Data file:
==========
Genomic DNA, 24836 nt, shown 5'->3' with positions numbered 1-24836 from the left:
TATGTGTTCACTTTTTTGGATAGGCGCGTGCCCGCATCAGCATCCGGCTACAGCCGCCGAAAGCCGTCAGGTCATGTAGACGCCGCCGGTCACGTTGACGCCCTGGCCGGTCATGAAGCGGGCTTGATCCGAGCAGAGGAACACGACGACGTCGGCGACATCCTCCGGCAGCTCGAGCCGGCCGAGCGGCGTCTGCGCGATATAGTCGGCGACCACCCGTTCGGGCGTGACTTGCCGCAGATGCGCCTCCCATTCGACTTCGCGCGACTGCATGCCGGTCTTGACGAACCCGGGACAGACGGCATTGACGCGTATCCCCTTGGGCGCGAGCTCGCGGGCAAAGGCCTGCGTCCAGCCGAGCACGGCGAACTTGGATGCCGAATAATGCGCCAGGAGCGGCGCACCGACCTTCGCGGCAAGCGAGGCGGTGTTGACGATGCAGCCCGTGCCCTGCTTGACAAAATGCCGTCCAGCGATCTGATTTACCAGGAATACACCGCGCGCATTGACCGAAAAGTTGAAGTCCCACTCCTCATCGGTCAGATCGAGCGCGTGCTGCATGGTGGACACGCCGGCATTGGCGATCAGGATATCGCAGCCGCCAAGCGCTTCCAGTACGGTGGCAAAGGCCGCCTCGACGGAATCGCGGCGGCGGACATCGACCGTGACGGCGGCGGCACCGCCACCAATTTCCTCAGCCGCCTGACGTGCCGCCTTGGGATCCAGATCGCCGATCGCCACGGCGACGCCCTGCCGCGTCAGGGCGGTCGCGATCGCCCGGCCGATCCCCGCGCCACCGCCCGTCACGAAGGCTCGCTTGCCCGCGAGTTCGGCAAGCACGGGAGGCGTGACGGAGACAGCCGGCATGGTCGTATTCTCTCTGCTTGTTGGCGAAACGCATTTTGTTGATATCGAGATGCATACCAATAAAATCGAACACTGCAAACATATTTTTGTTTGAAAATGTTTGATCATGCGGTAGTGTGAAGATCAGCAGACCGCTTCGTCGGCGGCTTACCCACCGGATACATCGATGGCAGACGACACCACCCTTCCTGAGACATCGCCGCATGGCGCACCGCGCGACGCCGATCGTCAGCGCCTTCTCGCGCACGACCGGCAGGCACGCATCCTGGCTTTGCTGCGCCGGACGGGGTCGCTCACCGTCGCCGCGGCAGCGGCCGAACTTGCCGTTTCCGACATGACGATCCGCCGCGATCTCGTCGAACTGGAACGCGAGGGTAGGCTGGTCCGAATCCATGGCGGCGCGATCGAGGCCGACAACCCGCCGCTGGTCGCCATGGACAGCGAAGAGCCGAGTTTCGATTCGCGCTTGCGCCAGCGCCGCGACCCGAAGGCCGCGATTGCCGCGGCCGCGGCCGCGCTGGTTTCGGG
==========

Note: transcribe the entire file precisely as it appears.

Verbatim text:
Genomic DNA, 24836 nt, shown 5'->3' with positions numbered 1-24836 from the left:
TATGTGTTCACTTTTTTGGATAGGCGCGTGCCCGCATCAGCATCCGGCTACAGCCGCCGAAAGCCGTCAGGTCATGTAGACGCCGCCGGTCACGTTGACGCCCTGGCCGGTCATGAAGCGGGCTTGATCCGAGCAGAGGAACACGACGACGTCGGCGACATCCTCCGGCAGCTCGAGCCGGCCGAGCGGCGTCTGCGCGATATAGTCGGCGACCACCCGTTCGGGCGTGACTTGCCGCAGATGCGCCTCCCATTCGACTTCGCGCGACTGCATGCCGGTCTTGACGAACCCGGGACAGACGGCATTGACGCGTATCCCCTTGGGCGCGAGCTCGCGGGCAAAGGCCTGCGTCCAGCCGAGCACGGCGAACTTGGATGCCGAATAATGCGCCAGGAGCGGCGCACCGACCTTCGCGGCAAGCGAGGCGGTGTTGACGATGCAGCCCGTGCCCTGCTTGACAAAATGCCGTCCAGCGATCTGATTTACCAGGAATACACCGCGCGCATTGACCGAAAAGTTGAAGTCCCACTCCTCATCGGTCAGATCGAGCGCGTGCTGCATGGTGGACACGCCGGCATTGGCGATCAGGATATCGCAGCCGCCAAGCGCTTCCAGTACGGTGGCAAAGGCCGCCTCGACGGAATCGCGGCGGCGGACATCGACCGTGACGGCGGCGGCACCGCCACCAATTTCCTCAGCCGCCTGACGTGCCGCCTTGGGATCCAGATCGCCGATCGCCACGGCGACGCCCTGCCGCGTCAGGGCGGTCGCGATCGCCCGGCCGATCCCCGCGCCACCGCCCGTCACGAAGGCTCGCTTGCCCGCGAGTTCGGCAAGCACGGGAGGCGTGACGGAGACAGCCGGCATGGTCGTATTCTCTCTGCTTGTTGGCGAAACGCATTTTGTTGATATCGAGATGCATACCAATAAAATCGAACACTGCAAACATATTTTTGTTTGAAAATGTTTGATCATGCGGTAGTGTGAAGATCAGCAGACCGCTTCGTCGGCGGCTTACCCACCGGATACATCGATGGCAGACGACACCACCCTTCCTGAGACATCGCCGCATGGCGCACCGCGCGACGCCGATCGTCAGCGCCTTCTCGCGCACGACCGGCAGGCACGCATCCTGGCTTTGCTGCGCCGGACGGGGTCGCTCACCGTCGCCGCGGCAGCGGCCGAACTTGCCGTTTCCGACATGACGATCCGCCGCGATCTCGTCGAACTGGAACGCGAGGGTAGGCTGGTCCGAATCCATGGCGGCGCGATCGAGGCCGACAACCCGCCGCTGGTCGCCATGGACAGCGAAGAGCCGAGTTTCGATTCGCGCTTGCGCCAGCGCCGCGACCCGAAGGCCGCGATTGCCGCGGCCGCGGCCGCGCTGGTTTCGGG